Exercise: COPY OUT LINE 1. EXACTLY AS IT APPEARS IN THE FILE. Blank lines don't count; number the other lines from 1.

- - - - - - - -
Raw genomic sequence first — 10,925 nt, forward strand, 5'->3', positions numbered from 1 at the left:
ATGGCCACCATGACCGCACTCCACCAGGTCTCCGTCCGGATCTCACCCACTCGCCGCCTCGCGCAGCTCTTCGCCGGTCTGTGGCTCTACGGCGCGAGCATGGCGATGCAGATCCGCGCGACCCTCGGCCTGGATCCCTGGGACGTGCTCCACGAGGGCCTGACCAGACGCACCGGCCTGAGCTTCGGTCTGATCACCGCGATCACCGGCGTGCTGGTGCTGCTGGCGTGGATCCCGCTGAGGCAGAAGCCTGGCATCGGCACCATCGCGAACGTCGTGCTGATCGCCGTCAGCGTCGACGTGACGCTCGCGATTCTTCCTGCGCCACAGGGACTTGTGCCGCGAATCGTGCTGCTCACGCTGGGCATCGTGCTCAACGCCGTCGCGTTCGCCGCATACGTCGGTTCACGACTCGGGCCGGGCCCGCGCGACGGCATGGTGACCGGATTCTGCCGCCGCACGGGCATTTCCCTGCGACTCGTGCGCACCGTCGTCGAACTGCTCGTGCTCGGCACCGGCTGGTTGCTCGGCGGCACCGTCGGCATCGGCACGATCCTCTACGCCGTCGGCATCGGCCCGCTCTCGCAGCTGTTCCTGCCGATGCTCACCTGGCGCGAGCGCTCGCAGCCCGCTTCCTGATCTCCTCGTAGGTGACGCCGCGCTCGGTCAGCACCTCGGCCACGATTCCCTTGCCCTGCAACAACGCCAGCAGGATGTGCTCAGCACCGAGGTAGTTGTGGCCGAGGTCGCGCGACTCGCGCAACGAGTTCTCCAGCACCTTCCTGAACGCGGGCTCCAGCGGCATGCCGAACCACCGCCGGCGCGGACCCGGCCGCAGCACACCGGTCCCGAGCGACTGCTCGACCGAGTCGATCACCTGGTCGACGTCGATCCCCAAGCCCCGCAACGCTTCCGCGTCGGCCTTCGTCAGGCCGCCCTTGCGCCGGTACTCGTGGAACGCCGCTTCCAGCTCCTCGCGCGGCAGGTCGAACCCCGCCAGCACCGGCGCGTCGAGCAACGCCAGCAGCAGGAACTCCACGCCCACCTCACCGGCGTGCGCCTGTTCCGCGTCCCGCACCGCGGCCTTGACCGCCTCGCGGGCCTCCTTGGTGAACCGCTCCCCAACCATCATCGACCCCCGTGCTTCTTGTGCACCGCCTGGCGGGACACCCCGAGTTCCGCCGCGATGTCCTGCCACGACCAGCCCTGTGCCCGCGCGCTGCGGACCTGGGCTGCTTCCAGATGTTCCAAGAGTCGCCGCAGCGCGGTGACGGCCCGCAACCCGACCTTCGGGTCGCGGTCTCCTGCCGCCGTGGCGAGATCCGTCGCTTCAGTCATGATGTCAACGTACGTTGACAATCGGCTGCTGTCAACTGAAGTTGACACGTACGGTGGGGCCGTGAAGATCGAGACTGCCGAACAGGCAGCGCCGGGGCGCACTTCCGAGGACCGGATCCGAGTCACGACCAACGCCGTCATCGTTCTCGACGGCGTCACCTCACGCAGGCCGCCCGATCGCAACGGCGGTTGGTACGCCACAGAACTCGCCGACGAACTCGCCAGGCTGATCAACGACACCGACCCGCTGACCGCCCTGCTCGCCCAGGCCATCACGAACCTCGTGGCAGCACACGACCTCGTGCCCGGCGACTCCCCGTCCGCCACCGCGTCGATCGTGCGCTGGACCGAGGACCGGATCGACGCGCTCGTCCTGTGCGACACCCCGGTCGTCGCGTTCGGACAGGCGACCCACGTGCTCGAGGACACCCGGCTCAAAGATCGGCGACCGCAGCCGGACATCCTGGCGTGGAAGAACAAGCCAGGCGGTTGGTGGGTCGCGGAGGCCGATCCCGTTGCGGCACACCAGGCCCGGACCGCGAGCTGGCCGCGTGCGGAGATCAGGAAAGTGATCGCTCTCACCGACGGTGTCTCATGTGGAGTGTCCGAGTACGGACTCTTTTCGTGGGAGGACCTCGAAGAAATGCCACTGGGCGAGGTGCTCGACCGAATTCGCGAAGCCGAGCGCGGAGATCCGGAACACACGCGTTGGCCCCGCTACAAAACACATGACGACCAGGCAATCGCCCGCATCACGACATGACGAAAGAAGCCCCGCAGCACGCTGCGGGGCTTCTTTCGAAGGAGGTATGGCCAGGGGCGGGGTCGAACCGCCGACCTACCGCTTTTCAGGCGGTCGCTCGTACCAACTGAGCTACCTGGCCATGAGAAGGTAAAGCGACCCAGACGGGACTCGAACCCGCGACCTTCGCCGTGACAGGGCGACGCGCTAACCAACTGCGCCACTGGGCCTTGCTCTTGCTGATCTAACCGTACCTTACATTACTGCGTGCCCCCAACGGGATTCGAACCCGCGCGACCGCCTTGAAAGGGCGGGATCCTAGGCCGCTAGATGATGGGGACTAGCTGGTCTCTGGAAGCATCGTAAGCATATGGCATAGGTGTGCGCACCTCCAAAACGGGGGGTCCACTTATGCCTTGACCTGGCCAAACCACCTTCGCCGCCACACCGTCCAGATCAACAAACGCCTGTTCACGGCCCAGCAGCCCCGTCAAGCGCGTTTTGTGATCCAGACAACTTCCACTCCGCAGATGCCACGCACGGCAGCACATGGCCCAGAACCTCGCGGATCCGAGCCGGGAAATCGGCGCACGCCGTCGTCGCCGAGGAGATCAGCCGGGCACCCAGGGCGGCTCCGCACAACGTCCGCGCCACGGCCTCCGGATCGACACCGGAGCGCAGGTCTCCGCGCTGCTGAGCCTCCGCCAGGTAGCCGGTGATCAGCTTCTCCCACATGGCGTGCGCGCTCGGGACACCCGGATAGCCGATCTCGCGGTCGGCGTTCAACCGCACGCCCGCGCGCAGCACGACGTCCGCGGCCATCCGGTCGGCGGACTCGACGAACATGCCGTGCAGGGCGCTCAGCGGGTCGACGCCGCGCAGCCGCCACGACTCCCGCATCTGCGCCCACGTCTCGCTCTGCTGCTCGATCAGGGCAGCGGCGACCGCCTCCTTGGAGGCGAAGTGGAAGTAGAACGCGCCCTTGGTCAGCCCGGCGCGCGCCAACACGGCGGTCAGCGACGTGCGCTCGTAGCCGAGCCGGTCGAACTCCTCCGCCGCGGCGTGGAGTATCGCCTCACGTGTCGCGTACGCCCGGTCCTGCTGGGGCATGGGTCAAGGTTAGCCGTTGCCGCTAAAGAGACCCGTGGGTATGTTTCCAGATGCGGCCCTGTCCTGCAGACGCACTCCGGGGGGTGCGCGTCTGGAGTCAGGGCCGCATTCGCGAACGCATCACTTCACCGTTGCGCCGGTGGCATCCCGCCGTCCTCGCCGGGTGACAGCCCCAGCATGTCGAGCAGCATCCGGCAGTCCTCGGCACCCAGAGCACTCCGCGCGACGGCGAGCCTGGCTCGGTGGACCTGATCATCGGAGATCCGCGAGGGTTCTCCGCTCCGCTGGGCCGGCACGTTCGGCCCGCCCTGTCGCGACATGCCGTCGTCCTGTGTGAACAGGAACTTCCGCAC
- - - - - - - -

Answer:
Raw genomic sequence first — 10,925 nt, forward strand, 5'->3', positions numbered from 1 at the left: